Black Dice – Mr. Impossible
After three years away, Black Dice return to the table with their sixth album Mr Impossible and, while the odds can be stacked against their favour on first listen, the end result is a high-rolling high-stakes experimental-as-anything affair. On Mr Impossible, the sound can be described as the envelope-pushing music you’d hear floating at the now-defunct Buffalo Club – breakbeat electronica, chopped and skewed among video game-like beeps and bleeps. It’s odds-or-evens, music where there’s a 50 percent chance it’ll sit right, 50 percent chance it won’t, and that may hang on your mood or time of day (even the track names are hard to swallow sometimes). However, when it is the right time of day (i.e. night) and you’re in the right mood (i.e. scattered), Black Dice confirm to their listeners that they’re still aural alchemists: creation, expansion and compression of sound is their thing.
Album opener “Pinball Wizard” has a heroin heartbeat bass heaviness with transmogrified nonsensical vocals, guitars with traces and shadows, with 8-bit midi greatness like classic 70s video characters jumping over barrels. Not resting, “Rodriguez” has complex layering sounding like three alien communicators knocking at the door and laser cat meowing throughout. Two minutes and forty seconds in, pots-and-pans beats and distorted bass come in, sirens abound, and Mario coin sounds. “The Jacker” throws it all at once – backwards sounds from knobs twiddled like a Gaslamp Killer stopgap performance with yelling in the fade. Later on, progression of beeps slowly and slowly get higher and higher. “Pigs” once again has it all and the kitchen sink: robotic jibberjabber, industrial sawing, and chomping up of vocals later on in the track as if Black Dice are speaking in tongues.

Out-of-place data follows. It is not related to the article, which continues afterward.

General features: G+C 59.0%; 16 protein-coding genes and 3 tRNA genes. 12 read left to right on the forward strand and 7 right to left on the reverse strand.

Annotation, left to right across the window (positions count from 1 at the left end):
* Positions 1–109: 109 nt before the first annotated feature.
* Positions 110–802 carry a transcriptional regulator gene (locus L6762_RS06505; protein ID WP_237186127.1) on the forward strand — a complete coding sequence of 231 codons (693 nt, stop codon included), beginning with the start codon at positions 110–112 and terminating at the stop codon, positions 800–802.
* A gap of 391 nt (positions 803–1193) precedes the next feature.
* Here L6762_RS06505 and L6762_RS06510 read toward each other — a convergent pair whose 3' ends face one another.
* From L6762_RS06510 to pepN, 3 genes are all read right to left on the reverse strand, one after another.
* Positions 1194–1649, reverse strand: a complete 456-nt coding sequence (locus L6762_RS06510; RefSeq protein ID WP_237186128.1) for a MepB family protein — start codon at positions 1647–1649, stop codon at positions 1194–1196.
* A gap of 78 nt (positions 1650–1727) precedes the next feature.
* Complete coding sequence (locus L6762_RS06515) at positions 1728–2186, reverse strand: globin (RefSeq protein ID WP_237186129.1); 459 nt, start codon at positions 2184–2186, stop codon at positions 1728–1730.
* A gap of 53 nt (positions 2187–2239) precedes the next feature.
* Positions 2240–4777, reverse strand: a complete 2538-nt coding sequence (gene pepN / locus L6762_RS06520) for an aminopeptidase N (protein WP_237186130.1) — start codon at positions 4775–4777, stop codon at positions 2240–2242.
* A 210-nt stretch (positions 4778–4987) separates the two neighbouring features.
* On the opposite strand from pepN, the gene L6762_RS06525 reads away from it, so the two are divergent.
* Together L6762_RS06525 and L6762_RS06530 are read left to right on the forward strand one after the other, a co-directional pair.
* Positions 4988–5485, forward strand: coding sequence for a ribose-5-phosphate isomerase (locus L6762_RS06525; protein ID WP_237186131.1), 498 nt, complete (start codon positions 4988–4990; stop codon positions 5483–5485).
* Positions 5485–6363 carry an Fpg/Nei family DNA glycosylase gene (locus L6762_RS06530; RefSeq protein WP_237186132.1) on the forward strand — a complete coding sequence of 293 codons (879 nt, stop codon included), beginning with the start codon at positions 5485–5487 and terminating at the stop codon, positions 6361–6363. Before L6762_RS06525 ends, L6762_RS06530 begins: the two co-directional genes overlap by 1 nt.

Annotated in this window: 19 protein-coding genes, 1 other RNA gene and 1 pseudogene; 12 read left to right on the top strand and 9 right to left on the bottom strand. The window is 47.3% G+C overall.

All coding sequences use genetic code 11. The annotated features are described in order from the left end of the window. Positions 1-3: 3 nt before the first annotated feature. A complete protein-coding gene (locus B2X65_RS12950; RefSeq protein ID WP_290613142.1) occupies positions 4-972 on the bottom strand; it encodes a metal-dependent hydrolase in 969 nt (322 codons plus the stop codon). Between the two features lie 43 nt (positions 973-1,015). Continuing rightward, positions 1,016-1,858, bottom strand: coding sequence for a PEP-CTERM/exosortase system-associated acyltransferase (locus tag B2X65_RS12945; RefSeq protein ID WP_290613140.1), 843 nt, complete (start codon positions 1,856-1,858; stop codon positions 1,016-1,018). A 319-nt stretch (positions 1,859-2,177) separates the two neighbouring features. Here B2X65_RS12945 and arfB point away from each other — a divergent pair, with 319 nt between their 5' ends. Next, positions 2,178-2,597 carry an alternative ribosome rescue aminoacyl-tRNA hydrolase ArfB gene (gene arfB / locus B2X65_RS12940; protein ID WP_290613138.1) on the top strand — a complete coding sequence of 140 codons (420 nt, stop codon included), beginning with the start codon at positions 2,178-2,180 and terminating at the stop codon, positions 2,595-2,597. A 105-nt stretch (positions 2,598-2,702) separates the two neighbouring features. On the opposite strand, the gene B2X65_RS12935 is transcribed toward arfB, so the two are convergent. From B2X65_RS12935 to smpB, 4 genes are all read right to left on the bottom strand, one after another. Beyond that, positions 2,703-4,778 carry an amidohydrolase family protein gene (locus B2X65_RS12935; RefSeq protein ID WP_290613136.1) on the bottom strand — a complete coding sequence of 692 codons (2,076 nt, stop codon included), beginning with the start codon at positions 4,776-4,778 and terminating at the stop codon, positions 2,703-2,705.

It is a packed album with many sounds but it’s when the music breathes that it tends to stand out: next track “Spy Vs. Spy” settles with dripping bass and buzzing electro insects lurking. It’s immersive, and definitely bombed-out-of-your-skull music, especially when the buzzing riff over thunderstorm and TRON claps come in.
“Outer Body Drifter” returns to the fold, with echoed bass drum, clinkers going overdrive and ranting and hypo-glam synths. The name says it all, as it’s another heroin-chic nonsense dancing industrial electro sound, before doing a backflip into snares and synth-y flares. “Shithouse Drifter” contains plodding and whirring with malfunctioning bleeps as if someone is banging on a metallic sheet.
Once again, the album hits its stride once more conventional sounds and a lower tempo are introduced. “Carnitas” is an eight-minute water-y jaunt, where drowning can be considered bliss. Brooding, bubbling breakbeat, there are dense layers, as if a friend were talking to you underwater in a refreshing spring. Mudslinging- titled closer “Brunswick Sludge” has hip hop drums that hold the distorted vocals and hardcore spacey shit together, then dissolves completely.
Mr Impossible is not an, ahem, impossible listen, though it does have its obstacles and challenges –creatively arty individuals from Brooklyn, no surefire singles; it could easily slot in as PA music at a trendy art gallery. Be sure to plan for disappointment but maybe expect some standout winners, though those standouts can’t be guaranteed on first listen.
by David Claridad